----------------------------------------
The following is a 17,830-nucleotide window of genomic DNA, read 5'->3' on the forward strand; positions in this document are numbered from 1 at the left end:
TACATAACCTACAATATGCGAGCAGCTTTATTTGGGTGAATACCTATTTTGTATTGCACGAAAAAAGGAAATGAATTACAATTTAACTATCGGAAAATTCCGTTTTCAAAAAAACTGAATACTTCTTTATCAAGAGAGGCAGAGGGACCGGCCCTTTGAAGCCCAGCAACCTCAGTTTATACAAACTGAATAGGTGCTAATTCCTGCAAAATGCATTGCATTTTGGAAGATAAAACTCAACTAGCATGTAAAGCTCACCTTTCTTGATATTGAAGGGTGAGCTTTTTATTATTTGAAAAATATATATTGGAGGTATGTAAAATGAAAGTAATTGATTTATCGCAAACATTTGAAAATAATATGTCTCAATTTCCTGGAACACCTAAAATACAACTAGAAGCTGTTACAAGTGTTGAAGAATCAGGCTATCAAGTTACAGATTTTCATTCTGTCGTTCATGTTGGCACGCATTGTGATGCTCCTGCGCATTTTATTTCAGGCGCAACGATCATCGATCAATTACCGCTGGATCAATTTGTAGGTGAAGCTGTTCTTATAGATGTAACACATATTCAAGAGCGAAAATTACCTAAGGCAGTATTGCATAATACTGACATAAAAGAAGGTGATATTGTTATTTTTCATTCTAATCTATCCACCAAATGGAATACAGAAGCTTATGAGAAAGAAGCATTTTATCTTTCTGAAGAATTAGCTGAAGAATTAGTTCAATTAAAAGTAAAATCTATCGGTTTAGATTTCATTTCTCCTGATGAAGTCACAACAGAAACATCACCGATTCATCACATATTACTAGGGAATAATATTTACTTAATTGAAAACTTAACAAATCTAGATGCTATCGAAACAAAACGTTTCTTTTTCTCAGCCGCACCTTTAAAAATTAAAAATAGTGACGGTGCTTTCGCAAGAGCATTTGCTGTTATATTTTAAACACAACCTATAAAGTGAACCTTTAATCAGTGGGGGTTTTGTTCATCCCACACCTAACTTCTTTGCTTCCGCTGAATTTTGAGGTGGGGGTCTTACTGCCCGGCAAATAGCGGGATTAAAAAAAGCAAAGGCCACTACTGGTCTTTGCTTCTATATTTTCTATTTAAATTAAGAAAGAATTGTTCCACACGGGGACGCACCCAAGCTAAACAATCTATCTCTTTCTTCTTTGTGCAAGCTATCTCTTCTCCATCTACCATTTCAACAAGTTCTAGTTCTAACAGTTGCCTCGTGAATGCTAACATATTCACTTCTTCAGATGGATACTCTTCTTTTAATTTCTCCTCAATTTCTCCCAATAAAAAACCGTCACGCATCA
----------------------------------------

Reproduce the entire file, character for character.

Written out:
The following is a 17,830-nucleotide window of genomic DNA, read 5'->3' on the forward strand; positions in this document are numbered from 1 at the left end:
TACATAACCTACAATATGCGAGCAGCTTTATTTGGGTGAATACCTATTTTGTATTGCACGAAAAAAGGAAATGAATTACAATTTAACTATCGGAAAATTCCGTTTTCAAAAAAACTGAATACTTCTTTATCAAGAGAGGCAGAGGGACCGGCCCTTTGAAGCCCAGCAACCTCAGTTTATACAAACTGAATAGGTGCTAATTCCTGCAAAATGCATTGCATTTTGGAAGATAAAACTCAACTAGCATGTAAAGCTCACCTTTCTTGATATTGAAGGGTGAGCTTTTTATTATTTGAAAAATATATATTGGAGGTATGTAAAATGAAAGTAATTGATTTATCGCAAACATTTGAAAATAATATGTCTCAATTTCCTGGAACACCTAAAATACAACTAGAAGCTGTTACAAGTGTTGAAGAATCAGGCTATCAAGTTACAGATTTTCATTCTGTCGTTCATGTTGGCACGCATTGTGATGCTCCTGCGCATTTTATTTCAGGCGCAACGATCATCGATCAATTACCGCTGGATCAATTTGTAGGTGAAGCTGTTCTTATAGATGTAACACATATTCAAGAGCGAAAATTACCTAAGGCAGTATTGCATAATACTGACATAAAAGAAGGTGATATTGTTATTTTTCATTCTAATCTATCCACCAAATGGAATACAGAAGCTTATGAGAAAGAAGCATTTTATCTTTCTGAAGAATTAGCTGAAGAATTAGTTCAATTAAAAGTAAAATCTATCGGTTTAGATTTCATTTCTCCTGATGAAGTCACAACAGAAACATCACCGATTCATCACATATTACTAGGGAATAATATTTACTTAATTGAAAACTTAACAAATCTAGATGCTATCGAAACAAAACGTTTCTTTTTCTCAGCCGCACCTTTAAAAATTAAAAATAGTGACGGTGCTTTCGCAAGAGCATTTGCTGTTATATTTTAAACACAACCTATAAAGTGAACCTTTAATCAGTGGGGGTTTTGTTCATCCCACACCTAACTTCTTTGCTTCCGCTGAATTTTGAGGTGGGGGTCTTACTGCCCGGCAAATAGCGGGATTAAAAAAAGCAAAGGCCACTACTGGTCTTTGCTTCTATATTTTCTATTTAAATTAAGAAAGAATTGTTCCACACGGGGACGCACCCAAGCTAAACAATCTATCTCTTTCTTCTTTGTGCAAGCTATCTCTTCTCCATCTACCATTTCAACAAGTTCTAGTTCTAACAGTTGCCTCGTGAATGCTAACATATTCACTTCTTCAGATGGATACTCTTCTTTTAATTTCTCCTCAATTTCTCCCAATAAAAAACCGTCACGCATCA